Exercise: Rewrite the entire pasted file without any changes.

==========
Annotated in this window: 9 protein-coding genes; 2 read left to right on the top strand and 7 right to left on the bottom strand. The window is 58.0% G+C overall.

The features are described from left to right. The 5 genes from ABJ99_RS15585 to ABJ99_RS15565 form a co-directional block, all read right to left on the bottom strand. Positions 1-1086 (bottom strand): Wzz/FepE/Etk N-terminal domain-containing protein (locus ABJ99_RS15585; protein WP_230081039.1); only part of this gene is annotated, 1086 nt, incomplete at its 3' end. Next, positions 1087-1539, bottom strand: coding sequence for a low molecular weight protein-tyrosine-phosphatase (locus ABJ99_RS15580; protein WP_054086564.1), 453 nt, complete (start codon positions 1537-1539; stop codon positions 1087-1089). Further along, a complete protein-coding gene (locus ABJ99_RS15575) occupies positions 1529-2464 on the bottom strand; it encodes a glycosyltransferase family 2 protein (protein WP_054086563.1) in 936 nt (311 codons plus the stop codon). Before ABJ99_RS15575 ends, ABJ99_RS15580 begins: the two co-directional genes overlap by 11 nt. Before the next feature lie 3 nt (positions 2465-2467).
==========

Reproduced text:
Annotated in this window: 9 protein-coding genes; 2 read left to right on the top strand and 7 right to left on the bottom strand. The window is 58.0% G+C overall.

The features are described from left to right. The 5 genes from ABJ99_RS15585 to ABJ99_RS15565 form a co-directional block, all read right to left on the bottom strand. Positions 1-1086 (bottom strand): Wzz/FepE/Etk N-terminal domain-containing protein (locus ABJ99_RS15585; protein WP_230081039.1); only part of this gene is annotated, 1086 nt, incomplete at its 3' end. Next, positions 1087-1539, bottom strand: coding sequence for a low molecular weight protein-tyrosine-phosphatase (locus ABJ99_RS15580; protein WP_054086564.1), 453 nt, complete (start codon positions 1537-1539; stop codon positions 1087-1089). Further along, a complete protein-coding gene (locus ABJ99_RS15575) occupies positions 1529-2464 on the bottom strand; it encodes a glycosyltransferase family 2 protein (protein WP_054086563.1) in 936 nt (311 codons plus the stop codon). Before ABJ99_RS15575 ends, ABJ99_RS15580 begins: the two co-directional genes overlap by 11 nt. Before the next feature lie 3 nt (positions 2465-2467).